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Compliance, Superannuation

Personal situation not a sole purpose bypass

sole purpose test

SMSF trustees moving lumpy assets into a fund are becoming too relaxed in overlooking the sole purpose test in favour of personal circumstances.

SMSF trustees will have their motivation for moving lumpy assets into their fund tested and will not be able to rely on personal circumstances to avoid a potential breach of the sole purpose test, a technical manager has warned.

Colonial First State head of technical services Craig Day said SMSF trustees dealing with lumpy assets, such as real property, collectibles, and shares or units in unlisted unrelated and related companies and trusts, have been known to take a relaxed approach when adding these types of items to their fund.

“When people start dealing with lumpy assets their approach can get a little bit ‘how are you going?’ sometimes and we do see people who find themselves in a spot of bother and they would like to start transferring assets into their SMSF for reasons that don’t neatly align with those core provisions of the sole purpose test (SPT),” Day said during a presentation at the recent Tax Institute National Superannuation Online Conference.

“An assessment of the SPT is based on an objective analysis of facts,” he added.

“When we are determining the subjective purpose about why a trustee did something, we don’t look at personal motivations but rather all the objective facts that surround that particular circumstances, and we objectively determine the person’s purpose must have been.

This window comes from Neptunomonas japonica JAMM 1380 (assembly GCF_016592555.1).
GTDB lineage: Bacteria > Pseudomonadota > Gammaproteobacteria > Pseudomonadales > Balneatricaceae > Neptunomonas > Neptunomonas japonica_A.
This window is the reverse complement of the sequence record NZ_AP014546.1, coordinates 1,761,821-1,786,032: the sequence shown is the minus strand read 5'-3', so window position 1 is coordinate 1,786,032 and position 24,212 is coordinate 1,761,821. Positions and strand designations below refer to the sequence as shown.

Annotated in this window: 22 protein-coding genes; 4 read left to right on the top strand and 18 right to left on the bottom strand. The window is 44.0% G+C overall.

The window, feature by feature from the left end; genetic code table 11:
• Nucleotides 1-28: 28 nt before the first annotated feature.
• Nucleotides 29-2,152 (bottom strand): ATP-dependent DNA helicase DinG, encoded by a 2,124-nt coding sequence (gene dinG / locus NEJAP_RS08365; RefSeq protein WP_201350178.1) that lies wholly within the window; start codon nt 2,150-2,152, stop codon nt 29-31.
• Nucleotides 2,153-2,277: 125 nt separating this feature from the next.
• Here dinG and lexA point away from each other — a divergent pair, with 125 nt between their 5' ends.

“What trustees say is irrelevant. We look at everything and take into account all those external circumstances to decide what that person’s purpose must have been, and if that does not align with retirement, they have problem with sole purpose.

According to Day the SPT continues to be the elephant in the room when moving lumpy assets into an SMSF, and reminded attendees at the conference the test “applies to all trustee activities, including the fund’s investment activities, and so any maintenance of the fund, even a decision to acquire an asset must comply with the SPT.”

“An asset must be acquired for sole purpose of providing retirement benefits – that is the sole purpose, any parallel purposes are a breach and only reason why you would acquire an asset is to provide one of that core purpose,” he concluded.

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